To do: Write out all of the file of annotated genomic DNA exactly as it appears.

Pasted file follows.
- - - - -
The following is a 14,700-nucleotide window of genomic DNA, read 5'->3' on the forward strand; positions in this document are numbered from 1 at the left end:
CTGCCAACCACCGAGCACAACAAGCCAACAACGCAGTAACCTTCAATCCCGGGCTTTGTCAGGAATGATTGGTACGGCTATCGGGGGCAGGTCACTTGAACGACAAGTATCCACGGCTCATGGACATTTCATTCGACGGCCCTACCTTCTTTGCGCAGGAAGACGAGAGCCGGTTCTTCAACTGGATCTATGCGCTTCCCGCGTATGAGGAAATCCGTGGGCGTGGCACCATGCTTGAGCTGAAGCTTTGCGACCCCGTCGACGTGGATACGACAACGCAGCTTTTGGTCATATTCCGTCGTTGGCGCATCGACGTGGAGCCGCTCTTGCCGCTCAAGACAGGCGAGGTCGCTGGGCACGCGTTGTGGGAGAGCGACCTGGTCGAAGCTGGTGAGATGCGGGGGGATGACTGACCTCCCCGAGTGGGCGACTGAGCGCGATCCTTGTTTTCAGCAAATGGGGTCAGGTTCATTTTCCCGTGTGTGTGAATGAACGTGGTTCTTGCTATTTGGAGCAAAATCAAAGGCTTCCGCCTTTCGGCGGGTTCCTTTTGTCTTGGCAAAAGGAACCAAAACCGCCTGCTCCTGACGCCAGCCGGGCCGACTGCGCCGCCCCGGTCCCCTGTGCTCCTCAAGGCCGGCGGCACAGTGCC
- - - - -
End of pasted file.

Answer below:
The following is a 14,700-nucleotide window of genomic DNA, read 5'->3' on the forward strand; positions in this document are numbered from 1 at the left end:
CTGCCAACCACCGAGCACAACAAGCCAACAACGCAGTAACCTTCAATCCCGGGCTTTGTCAGGAATGATTGGTACGGCTATCGGGGGCAGGTCACTTGAACGACAAGTATCCACGGCTCATGGACATTTCATTCGACGGCCCTACCTTCTTTGCGCAGGAAGACGAGAGCCGGTTCTTCAACTGGATCTATGCGCTTCCCGCGTATGAGGAAATCCGTGGGCGTGGCACCATGCTTGAGCTGAAGCTTTGCGACCCCGTCGACGTGGATACGACAACGCAGCTTTTGGTCATATTCCGTCGTTGGCGCATCGACGTGGAGCCGCTCTTGCCGCTCAAGACAGGCGAGGTCGCTGGGCACGCGTTGTGGGAGAGCGACCTGGTCGAAGCTGGTGAGATGCGGGGGGATGACTGACCTCCCCGAGTGGGCGACTGAGCGCGATCCTTGTTTTCAGCAAATGGGGTCAGGTTCATTTTCCCGTGTGTGTGAATGAACGTGGTTCTTGCTATTTGGAGCAAAATCAAAGGCTTCCGCCTTTCGGCGGGTTCCTTTTGTCTTGGCAAAAGGAACCAAAACCGCCTGCTCCTGACGCCAGCCGGGCCGACTGCGCCGCCCCGGTCCCCTGTGCTCCTCAAGGCCGGCGGCACAGTGCC